What role did religious freedom play in the negotiations over same-sex marriage in New York, and what role should it play? During the legislative debate, we talked to religious-freedom expert Robin Wilson, and we’ve since explored the issue on National Review Online with Maggie Gallagher and Princeton’s Robert P. George. But focusing in on how religious freedom played out in the end, Thomas M. Messner, a lawyer and visiting fellow at the DeVos Center for Religion and Civil Society, talks to NRO’s Kathryn Jean Lopez.
Kathryn Jean Lopez: It’s been said that protections for religious freedom were the key to winning the swing votes on the same-sex-marriage bill in New York. What do you think about that?
Tom Messner: If that’s true, it’s regrettable. The marriage debate is first and foremost a debate about the meaning and public purposes of marriage, not a debate about religious freedom. Yes, people on both sides of the marriage debate now recognize that same-sex marriage threatens religious freedom. But the religious-freedom consequences of redefining marriage are a threshold issue of concern to everyone, not an escape hatch for people who would rather avoid difficult issues.
Even if the religious-freedom issues were not on the table, proponents of same-sex marriage would still need to explain why marriage should no longer have any intrinsic connection between children and mothers and fathers and why people who think it should are morally equivalent to racists. Lawmakers would need to squarely confront the core issues presented by genderless marriage, even if threats to religious freedom were not a factor.
In other words, no matter what someone thinks about the merits of genderless marriage, threats to religious freedom from same-sex marriage present serious concerns about redefining marriage. On the other hand, even if same-sex marriage posed no threats to religious freedom at all, the core reasons to support marriage as one man and one woman remain just as compelling and must be addressed.
Lopez: But what about people who support same-sex marriage as a matter of policy but have expressed reservations because of the problems same-sex marriage will cause religious freedom? Do exemptions like those in the New York same-sex-marriage bill clear the way for people to support same-sex marriage if they were going to support it anyhow?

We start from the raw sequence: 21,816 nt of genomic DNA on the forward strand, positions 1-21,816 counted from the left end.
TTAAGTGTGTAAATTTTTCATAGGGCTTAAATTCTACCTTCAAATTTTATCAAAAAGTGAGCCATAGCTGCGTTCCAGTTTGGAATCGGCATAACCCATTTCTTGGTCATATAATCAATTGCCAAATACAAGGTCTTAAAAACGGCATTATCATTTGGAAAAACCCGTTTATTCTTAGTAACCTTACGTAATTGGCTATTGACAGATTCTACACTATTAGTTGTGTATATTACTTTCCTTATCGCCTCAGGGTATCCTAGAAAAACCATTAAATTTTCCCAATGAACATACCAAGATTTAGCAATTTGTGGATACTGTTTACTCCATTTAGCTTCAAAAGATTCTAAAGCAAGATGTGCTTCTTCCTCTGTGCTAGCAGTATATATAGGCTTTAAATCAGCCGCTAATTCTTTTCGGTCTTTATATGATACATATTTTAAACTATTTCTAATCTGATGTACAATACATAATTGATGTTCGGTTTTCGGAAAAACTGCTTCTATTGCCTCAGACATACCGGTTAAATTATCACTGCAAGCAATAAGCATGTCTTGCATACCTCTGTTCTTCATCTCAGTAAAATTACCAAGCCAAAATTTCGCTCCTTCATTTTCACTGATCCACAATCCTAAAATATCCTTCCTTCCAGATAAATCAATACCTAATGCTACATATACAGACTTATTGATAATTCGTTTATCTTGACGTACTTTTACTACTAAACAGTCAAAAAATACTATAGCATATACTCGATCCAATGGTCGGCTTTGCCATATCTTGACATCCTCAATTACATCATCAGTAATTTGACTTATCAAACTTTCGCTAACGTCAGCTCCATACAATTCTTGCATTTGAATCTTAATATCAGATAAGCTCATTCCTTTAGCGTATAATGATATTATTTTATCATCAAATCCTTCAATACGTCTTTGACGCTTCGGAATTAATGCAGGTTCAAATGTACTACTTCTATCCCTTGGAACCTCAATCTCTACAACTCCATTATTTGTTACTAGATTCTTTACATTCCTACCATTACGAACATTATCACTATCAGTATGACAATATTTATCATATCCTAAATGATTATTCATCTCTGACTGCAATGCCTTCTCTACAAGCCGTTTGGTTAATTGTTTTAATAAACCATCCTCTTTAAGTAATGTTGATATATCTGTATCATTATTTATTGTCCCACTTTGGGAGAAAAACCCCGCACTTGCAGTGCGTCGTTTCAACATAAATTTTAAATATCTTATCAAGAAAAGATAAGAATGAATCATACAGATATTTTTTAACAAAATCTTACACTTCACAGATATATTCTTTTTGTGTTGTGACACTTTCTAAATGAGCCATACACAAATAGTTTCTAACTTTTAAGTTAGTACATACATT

Messner: No, as other analysts already have observed, those much-touted exemptions leave much to be desired. Consider the case in New Mexico, where a Christian photographer was hauled before the state human-rights tribunal when she conscientiously objected to participating as a photographer in a same-sex commitment ceremony. The New York legislation just enacted appears to do nothing to avert that kind of situation in New York.
Similar concerns have been raised about how a combination of same-sex marriage and nondiscrimination laws threatens the religious freedom of professionals. Certainly many counselors, psychologists, lawyers, and doctors in New York have no religious or moral problem serving homosexual clients. But it should surprise no one if many of these same professionals might conscientiously object to providing services that facilitate or express moral approval of same-sex conduct and relationships. Again, the New York law just enacted appears to do nothing to protect religious and moral conscience in many if not most or all of these situations.
Lopez: What about groups like Catholic Charities and other religious social-service agencies that provide adoption and foster-care services? They’ve been forced out of business in places like Massachusetts and D.C. because they conscientiously object to placing children in homes without both a mother and a father. Will they be protected in New York?
Messner: It’s not entirely clear from the face of the legislation whether certain religious groups who serve children and other vulnerable members of society will be protected. Maximizing the number of private social-service groups helping the poor and disadvantaged in society seems like a no-brainer, even for people who support same-sex marriage. Unfortunately, although New York lawmakers had a chance to be very clear on this point, they opted instead for confusion and ambiguity.
Given the hostility some activists have shown to groups like Catholic Charities in the past, you can be fairly certain that many of them will take any future opportunity to argue that religious adoption and foster-care agencies objecting to same-sex marriage should be put out to pasture. Obviously, this kind of thing is bad for religiously inspired social action and for the poor and needy people who benefit from it. But if the past is any guide to the future, some activists will blame conscientious objectors for honoring their understanding of truth and morality, not public officials for failing to protect the exercise of religious and moral conscience.
Lopez: So if a state is going to redefine marriage, it needs to provide a lot more protections for religious freedom than New York did?